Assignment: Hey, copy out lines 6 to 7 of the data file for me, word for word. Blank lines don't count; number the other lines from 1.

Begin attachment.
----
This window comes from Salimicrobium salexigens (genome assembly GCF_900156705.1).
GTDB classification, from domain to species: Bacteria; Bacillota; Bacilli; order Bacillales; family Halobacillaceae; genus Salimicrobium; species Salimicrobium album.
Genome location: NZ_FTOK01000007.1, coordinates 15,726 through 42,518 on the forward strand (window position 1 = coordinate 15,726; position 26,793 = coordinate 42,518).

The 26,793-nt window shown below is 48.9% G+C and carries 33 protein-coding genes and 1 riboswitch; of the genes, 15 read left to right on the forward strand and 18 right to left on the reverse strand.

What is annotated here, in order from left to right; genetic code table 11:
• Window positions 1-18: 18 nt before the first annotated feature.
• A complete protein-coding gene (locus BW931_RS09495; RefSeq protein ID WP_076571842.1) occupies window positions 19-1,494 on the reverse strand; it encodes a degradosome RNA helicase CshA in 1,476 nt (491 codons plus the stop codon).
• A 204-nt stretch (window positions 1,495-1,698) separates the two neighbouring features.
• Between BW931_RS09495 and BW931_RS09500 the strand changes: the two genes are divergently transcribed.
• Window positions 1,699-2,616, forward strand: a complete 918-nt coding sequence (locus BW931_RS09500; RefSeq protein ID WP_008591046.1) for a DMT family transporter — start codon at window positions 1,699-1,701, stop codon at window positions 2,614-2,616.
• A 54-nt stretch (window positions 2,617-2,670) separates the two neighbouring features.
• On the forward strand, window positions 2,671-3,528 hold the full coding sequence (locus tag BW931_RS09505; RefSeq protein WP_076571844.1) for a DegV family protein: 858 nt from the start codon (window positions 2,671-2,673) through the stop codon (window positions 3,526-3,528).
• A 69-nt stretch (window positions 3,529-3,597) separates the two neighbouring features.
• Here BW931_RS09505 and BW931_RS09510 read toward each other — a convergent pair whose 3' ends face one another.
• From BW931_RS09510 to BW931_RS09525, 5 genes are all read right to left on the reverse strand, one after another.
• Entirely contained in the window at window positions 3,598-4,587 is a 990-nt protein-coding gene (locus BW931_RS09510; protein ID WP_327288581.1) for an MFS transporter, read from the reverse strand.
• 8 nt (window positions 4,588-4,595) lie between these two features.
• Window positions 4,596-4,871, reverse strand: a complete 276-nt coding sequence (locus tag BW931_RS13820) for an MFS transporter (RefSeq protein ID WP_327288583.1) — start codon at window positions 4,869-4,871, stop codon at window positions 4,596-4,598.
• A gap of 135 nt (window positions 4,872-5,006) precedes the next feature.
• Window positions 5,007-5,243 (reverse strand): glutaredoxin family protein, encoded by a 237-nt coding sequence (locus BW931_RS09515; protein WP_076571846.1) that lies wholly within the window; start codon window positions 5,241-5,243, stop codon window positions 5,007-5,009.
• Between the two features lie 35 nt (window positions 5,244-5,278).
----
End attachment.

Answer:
• Window positions 1-18: 18 nt before the first annotated feature.
• A complete protein-coding gene (locus BW931_RS09495; RefSeq protein ID WP_076571842.1) occupies window positions 19-1,494 on the reverse strand; it encodes a degradosome RNA helicase CshA in 1,476 nt (491 codons plus the stop codon).